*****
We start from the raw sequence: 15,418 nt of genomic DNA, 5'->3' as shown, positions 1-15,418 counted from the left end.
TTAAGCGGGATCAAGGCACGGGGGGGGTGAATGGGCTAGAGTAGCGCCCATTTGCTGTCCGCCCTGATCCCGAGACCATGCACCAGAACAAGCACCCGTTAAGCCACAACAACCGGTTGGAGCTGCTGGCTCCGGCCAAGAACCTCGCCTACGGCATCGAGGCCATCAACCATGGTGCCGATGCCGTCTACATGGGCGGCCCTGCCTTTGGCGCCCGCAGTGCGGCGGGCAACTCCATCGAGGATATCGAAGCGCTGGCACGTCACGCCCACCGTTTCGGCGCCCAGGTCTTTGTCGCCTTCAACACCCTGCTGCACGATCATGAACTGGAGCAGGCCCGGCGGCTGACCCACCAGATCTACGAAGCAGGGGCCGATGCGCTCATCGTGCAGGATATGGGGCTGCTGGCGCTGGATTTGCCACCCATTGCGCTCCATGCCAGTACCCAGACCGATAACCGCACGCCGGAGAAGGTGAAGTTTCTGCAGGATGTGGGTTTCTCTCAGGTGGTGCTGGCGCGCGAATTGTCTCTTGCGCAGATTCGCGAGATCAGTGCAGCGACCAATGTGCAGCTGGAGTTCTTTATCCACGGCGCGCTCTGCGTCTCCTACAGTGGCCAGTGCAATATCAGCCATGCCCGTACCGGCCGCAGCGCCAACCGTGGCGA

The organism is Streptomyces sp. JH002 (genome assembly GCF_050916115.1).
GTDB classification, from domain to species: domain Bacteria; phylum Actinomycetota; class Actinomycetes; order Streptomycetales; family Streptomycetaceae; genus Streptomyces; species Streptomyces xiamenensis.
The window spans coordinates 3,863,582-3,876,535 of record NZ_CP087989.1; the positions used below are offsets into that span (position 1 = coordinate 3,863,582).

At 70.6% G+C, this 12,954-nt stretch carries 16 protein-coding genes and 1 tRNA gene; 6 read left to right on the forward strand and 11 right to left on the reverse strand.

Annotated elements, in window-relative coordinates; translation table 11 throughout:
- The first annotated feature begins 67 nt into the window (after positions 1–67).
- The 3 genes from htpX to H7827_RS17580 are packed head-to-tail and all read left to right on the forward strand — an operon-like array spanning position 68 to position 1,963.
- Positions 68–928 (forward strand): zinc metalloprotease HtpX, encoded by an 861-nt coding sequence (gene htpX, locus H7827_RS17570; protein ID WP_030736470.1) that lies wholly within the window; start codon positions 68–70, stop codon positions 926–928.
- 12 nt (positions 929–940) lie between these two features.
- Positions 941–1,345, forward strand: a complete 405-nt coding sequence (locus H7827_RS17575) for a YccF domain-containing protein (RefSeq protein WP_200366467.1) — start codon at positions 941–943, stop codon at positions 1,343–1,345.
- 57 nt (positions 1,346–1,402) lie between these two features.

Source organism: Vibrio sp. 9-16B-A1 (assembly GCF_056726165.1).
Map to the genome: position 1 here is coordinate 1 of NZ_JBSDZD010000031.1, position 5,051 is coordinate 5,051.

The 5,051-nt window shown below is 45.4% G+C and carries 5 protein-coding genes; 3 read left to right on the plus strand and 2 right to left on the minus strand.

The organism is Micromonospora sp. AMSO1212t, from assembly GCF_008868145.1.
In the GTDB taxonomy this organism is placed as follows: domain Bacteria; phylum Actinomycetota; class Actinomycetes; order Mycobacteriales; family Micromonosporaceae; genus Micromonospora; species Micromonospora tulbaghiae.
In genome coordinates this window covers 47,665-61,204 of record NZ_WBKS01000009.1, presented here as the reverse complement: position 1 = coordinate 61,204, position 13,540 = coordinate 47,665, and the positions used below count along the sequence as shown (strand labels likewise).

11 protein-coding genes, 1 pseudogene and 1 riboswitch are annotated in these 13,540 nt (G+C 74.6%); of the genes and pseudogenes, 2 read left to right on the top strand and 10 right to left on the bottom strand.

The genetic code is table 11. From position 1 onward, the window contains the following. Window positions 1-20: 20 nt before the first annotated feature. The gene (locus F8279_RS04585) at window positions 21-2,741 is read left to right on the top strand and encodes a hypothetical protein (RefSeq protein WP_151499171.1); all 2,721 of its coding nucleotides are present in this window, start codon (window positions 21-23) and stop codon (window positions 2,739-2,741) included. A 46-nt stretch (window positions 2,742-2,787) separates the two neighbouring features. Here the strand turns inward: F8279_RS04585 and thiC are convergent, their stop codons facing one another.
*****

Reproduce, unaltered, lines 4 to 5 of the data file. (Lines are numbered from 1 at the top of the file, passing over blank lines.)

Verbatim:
GTDB classification, from domain to species: domain Bacteria; phylum Actinomycetota; class Actinomycetes; order Streptomycetales; family Streptomycetaceae; genus Streptomyces; species Streptomyces xiamenensis.
The window spans coordinates 3,863,582-3,876,535 of record NZ_CP087989.1; the positions used below are offsets into that span (position 1 = coordinate 3,863,582).